Thoughts from the ammo line

Ammo Grrrll contemplates RENEWAL AND RENAISSANCE. She writes:

Every single winter in Minnesota – and several summers here in Arizona – I have looked in dismay at the trees and other dormant, frozen, or parched foliage in my yard and said, “Well, THAT ain’t comin’ back.” And I am always wrong. It feels good to be wrong. That which looks dead and gone springs to life, warms the heart, and renews the spirit.

The tree right outside the office of famous novelist Max Cossack was a forlorn statue of thin, barren twigs, and just within the last week, it has burst into green life with an exuberance that makes it seem to say, “I was just playin’ possum! Don’t EVER bet against me again, silly Grrrll!” (“Oh yeah? Well, the tree that was there when we moved in got eaten to death by termites, so don’t get too cocky…”)

And nothing like a couple inches of unexpected desert rain to cause the entire desert to bloom in zany madcap Day-Glo colors that were not even present in my original Crayola box of 64 with the special sharpener.

How spoiled are we that we marinate in a Slough of Despond when one election cycle does not go the way we hoped? And even give up on ordinary liberty-loving Americans and the entire future of America. Perhaps I am a bit more optimistic than some BECAUSE I have been so accustomed to LOSING. Because of my idiotic voting pattern early on – solid Democrat when sane Americans were voting for Nixon and Reagan twice – I have amassed a stellar record in national elections of 5 wins and 9 losses. That’s a whole lot of losing.

Maybe just a bit of historical perspective would be wise and helpful.

Take the Middle Ages. Please! Ba-dum-bum. Now, if you are unhappy with a politician, you might have four to eight years to endure his reign. Many people thought they would not “survive” eight years of “Bushitler” (because even the most milquetoast Republican is called Hitler eventually). But, you know what? They DID survive. Most even thrived.

Even more of us who did not fancy seeing our beloved country “fundamentally transformed” believed that we would not survive eight years of Obama. But, again, we DID. Those years coincided with my retirement and move to Arizona. There were many positive aspects to those years for me, including the Great Obama Ammo Drought of 2012-14 wherein I stood in line for hours waiting for scarce ammo and got my “handle” and my Friday guest column on Power Line. And being gifted at this advanced age with dozens of wonderful new friends.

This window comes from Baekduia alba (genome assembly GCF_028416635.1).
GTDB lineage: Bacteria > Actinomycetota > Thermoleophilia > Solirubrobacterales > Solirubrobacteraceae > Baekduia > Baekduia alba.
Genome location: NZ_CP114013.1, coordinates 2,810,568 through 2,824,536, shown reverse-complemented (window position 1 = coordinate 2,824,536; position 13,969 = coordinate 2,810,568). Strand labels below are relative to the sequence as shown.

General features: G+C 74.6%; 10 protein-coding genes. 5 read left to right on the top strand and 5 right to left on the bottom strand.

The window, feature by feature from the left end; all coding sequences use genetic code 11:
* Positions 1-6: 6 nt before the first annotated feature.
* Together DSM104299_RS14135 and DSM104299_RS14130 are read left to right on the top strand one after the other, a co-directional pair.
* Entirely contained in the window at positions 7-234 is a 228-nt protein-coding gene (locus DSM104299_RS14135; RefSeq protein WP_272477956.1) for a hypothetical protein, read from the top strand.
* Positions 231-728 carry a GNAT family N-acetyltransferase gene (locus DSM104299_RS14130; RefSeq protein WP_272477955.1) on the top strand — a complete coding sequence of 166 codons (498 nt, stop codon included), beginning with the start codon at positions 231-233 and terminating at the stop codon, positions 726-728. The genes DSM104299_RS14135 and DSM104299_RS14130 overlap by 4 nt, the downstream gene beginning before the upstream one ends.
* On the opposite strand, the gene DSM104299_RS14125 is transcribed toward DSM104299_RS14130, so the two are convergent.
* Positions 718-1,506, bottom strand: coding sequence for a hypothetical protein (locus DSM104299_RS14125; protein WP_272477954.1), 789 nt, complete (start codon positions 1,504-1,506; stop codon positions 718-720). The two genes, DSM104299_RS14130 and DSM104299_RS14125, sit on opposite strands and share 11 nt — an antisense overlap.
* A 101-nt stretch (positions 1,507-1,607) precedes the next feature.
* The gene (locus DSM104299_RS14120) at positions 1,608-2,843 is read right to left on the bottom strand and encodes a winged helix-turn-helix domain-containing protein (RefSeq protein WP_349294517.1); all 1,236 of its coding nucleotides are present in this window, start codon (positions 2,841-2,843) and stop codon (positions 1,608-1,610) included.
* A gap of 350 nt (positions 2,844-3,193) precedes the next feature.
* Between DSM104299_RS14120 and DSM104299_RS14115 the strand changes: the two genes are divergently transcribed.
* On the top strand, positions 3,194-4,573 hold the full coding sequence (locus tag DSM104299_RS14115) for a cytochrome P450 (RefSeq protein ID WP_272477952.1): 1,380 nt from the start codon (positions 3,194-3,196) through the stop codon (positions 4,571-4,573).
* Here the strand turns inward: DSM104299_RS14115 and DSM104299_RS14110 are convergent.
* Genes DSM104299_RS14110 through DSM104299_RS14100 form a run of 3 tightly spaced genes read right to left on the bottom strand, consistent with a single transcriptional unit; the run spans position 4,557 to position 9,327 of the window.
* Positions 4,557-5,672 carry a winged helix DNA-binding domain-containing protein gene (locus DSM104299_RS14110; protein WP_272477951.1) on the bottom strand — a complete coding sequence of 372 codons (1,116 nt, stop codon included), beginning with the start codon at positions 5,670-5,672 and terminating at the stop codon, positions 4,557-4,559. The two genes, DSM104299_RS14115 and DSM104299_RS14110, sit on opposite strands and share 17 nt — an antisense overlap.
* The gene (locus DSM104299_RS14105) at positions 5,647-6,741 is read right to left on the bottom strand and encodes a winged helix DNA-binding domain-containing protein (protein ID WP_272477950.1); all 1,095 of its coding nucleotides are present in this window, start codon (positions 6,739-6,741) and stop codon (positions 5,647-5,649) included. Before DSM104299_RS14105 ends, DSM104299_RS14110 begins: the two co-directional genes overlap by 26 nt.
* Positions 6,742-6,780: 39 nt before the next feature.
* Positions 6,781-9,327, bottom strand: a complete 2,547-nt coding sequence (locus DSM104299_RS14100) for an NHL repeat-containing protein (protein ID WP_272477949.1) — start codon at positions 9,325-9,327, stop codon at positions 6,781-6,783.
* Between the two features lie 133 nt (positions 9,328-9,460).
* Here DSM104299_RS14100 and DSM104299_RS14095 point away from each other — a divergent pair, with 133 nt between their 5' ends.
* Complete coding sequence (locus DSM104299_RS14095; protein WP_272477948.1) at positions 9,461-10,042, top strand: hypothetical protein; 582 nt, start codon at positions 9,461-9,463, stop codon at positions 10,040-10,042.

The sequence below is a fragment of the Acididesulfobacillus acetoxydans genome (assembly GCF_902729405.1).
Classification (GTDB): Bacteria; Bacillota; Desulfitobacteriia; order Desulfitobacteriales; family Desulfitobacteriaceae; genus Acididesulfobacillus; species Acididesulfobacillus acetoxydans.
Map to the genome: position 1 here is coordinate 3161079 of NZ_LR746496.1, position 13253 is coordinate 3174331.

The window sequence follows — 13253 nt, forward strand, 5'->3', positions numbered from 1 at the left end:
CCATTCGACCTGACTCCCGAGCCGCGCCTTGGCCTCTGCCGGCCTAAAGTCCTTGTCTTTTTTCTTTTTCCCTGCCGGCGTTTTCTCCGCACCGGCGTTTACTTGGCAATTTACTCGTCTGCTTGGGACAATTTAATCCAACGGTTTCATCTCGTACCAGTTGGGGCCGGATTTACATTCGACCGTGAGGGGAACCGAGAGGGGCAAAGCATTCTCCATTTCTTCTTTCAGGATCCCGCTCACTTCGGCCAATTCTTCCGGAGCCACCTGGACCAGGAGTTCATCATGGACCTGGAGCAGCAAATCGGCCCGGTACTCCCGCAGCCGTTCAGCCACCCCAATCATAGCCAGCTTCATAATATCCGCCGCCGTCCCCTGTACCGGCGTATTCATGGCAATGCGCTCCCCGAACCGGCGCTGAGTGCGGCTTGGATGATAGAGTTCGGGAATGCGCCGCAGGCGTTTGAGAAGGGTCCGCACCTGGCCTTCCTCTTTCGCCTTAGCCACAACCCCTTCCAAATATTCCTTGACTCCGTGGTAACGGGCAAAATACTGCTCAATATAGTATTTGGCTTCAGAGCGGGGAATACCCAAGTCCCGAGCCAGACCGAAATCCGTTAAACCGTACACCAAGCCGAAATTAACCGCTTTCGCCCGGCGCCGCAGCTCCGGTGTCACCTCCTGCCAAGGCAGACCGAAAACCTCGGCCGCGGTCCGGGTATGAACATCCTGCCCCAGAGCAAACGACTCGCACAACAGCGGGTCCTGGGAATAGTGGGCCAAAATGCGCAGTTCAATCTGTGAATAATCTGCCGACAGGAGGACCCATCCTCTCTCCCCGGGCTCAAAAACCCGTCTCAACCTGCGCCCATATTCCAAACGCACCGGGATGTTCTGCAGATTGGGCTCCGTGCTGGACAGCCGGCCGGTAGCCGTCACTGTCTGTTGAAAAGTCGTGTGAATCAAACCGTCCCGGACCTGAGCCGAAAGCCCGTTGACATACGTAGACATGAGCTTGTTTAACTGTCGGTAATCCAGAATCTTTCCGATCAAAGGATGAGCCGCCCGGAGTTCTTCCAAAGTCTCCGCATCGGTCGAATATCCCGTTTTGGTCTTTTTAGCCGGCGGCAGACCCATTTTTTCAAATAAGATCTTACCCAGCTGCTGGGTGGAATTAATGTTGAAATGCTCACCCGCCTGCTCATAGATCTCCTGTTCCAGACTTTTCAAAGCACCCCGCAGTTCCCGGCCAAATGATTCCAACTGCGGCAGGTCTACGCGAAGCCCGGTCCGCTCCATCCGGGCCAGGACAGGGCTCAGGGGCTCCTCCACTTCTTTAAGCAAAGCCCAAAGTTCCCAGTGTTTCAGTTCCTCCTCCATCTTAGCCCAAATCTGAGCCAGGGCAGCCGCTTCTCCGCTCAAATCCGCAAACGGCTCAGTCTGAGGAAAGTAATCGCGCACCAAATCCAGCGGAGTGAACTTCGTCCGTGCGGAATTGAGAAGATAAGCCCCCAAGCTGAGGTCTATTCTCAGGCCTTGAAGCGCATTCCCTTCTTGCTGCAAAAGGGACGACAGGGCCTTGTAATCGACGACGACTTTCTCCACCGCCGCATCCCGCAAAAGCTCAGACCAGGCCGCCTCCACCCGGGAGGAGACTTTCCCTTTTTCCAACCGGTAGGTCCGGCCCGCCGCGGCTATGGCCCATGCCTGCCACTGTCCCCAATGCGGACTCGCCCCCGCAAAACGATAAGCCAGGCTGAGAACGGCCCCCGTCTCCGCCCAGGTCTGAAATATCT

Sadly, if you were born a serf in the Middle Ages, you were not looking at four or eight YEARS, but four or eight CENTURIES of misery with no relief in sight for you, your son, your granddaughter, or any of her offspring’s offspring. And forget voting out the King! In one Peasant Revolt, they came close to winning, but in the end the King promised reforms, the charismatic revolutionary leader was killed, and – are you sitting down? – the King reneged on his promises! “No, surely not,” I hear you cry! “Such a thing could never happen!”

Back in Middle Ages, not Middle Earth, fully one-third of you would not survive your first 5 years. Twenty-percent of your mothers would die in childbirth or soon after. Even if you were a Prince, or other Royalty, your life expectancy with very few outliers was 43.6 years for a woman and 48.7 years for a man. In other words, with precious few exceptions, almost everybody reading this column right now would already be dead!

And that life expectancy was a pipe dream if you were one of the 85 percent who were serfs living in a thatched-roof hut under squalid conditions much worse even than a teenager’s bedroom. No windows, ever-present smoke from cooking over an open fire, and just to put the cherry on top of the dung sundae — sharing living space with your farm animals.

Boy, Thomas Hobbes nailed it with his succinct description of life before modernity as “nasty, brutish, and short.” My only chance would have been to catch on as a Court Jester, although if the King did not like your routine, you could lose not only your paycheck, but your head. Talk about a “tough crowd”!